I often refer to the state of the internet as the wild west.
We have rolled out in covered wagons and staked our claim, but don’t exactly know what the future holds. Many of us are making this up as we go along.
The good thing about making it up as we go is that we learn a lot. And we become the experts for the next generation of settlers.
The bad thing about making it up as we go is that there are a lot of problems where there are multiple solutions – and not obvious which one might be in our best interest.
I really feel like exclusivity is one of those things.
What does being exclusive mean?
That is our first dilemma. It means different things to different companies. When I get approached with a contract or spoken agreement that includes language of exclusivity, I try to initially understand WHY it is there. What is the company afraid I might do? Who are they trying to keep me from working with?
The second part of this issue is length of time. We know that things can change drastically in a matter of months! In one situation, I signed an exclusive contract for 2 years when I had 10,000 page views a month. By the time that contract ended, I had over a million. The opportunities I had at a million page views are VERY different than the ones I was given at 10K…but I couldn’t have predicted that!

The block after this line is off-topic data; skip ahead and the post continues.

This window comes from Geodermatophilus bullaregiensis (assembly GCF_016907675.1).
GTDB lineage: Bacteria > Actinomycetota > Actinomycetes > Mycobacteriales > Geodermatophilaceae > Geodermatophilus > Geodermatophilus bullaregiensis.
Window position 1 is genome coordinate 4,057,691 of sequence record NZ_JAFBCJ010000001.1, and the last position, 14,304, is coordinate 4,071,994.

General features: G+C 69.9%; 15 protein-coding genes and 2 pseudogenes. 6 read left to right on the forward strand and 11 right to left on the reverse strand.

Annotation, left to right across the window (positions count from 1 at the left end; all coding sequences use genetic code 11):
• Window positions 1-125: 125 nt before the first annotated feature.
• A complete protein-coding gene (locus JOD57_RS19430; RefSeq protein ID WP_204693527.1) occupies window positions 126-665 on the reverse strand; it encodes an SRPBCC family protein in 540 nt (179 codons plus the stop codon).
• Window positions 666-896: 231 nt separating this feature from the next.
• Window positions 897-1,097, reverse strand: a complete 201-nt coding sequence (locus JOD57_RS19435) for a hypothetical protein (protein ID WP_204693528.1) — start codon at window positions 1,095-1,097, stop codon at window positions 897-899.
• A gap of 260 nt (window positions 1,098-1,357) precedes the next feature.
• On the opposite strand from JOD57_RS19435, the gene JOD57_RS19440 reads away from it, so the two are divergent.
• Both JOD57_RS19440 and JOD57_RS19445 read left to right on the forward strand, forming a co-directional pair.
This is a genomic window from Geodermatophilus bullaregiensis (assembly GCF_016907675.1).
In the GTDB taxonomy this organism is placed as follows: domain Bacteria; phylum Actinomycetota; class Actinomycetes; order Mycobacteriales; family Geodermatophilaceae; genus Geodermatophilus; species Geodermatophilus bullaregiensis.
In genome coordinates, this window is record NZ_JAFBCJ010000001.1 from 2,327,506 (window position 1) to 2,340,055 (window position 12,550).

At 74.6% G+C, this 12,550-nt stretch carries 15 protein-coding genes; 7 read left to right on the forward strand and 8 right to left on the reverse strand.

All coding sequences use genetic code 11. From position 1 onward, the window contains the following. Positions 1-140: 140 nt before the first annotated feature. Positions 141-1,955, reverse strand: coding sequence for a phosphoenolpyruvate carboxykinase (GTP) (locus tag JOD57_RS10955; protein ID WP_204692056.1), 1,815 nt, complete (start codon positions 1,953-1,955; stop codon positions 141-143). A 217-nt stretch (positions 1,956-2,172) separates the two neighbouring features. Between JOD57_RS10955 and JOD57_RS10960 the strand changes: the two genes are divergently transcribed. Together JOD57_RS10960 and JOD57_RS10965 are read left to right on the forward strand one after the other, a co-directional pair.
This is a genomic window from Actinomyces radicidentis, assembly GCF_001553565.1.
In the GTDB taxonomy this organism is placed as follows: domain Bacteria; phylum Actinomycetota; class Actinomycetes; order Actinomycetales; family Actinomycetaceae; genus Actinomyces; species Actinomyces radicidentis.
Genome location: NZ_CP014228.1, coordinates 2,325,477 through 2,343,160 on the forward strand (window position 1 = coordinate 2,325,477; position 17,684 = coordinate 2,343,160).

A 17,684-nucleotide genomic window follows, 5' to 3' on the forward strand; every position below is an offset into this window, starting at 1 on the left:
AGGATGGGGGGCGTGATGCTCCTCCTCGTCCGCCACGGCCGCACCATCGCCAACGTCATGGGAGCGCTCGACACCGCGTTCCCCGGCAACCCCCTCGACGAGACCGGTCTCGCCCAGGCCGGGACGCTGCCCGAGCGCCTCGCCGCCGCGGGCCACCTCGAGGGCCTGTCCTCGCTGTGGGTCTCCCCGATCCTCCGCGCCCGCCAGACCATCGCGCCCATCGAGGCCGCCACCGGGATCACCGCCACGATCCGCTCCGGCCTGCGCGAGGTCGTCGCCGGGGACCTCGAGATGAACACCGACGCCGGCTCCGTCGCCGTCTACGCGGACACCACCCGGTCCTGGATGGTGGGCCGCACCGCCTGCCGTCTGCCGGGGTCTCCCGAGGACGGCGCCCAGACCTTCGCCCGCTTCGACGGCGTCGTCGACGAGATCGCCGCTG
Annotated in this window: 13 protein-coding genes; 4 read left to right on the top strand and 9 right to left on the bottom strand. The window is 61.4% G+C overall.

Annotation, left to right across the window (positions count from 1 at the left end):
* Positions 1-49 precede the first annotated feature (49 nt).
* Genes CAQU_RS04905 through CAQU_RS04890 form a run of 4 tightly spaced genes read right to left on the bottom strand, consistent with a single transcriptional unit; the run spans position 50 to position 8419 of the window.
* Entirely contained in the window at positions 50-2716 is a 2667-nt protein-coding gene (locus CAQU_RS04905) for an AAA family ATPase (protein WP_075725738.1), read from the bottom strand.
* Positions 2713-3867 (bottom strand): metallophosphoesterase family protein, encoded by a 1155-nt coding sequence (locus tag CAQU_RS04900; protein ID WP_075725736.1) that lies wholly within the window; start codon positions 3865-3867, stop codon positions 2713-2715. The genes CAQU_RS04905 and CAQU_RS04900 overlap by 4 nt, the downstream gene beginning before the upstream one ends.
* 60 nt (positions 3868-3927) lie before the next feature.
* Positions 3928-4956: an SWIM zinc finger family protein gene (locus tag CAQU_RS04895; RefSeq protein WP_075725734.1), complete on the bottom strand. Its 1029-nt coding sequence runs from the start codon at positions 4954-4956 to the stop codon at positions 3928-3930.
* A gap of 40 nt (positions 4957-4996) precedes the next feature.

The third thing I always make clear is WHAT platform the exclusive part pertains. I would NEVER include my FB page. A company couldn’t pay me enough to make that worthwhile. I also make sure that they understand that my sidebar ads and on-image ads are NOT included – just blog content. Or in another contract, I am exclusive for video to one company, but that doesn’t include my blog.
What should I do?
You have to step back and look at it with perspective. What might be best for your blog? Once you come up with what seems reasonable, then go back to negotiate.
Everything is negotiable.
I would ALWAYS ask for a shorter time frame. I don’t care if they said 6 months. I go back with the suggestion of 3.
I would ALWAYS ask for more money. Depending on the time frame, it may be 3x my usual rate. I have to protect myself from potential income loss based on this contract.
I would ALWAYS clarify terms and mention or ask that it be removed altogether.
The goal of negotiation is not to lose the contract or play hardball, but protect what I have built. In most cases, the way I do business normally is what the company is trying to put in legal terms. Am I going to post sponsored posts for Chevy and Ford on the same day? Never. But they don’t know that and they may have run into another blogger with another philosophy so clarifying your blog vision often makes it easier to come to an agreement.
I think it is easy to let our emotions get involved especially when it is a client that we adore, but this is business. And how much are you going to adore them in 18 months if you feel like you were slighted?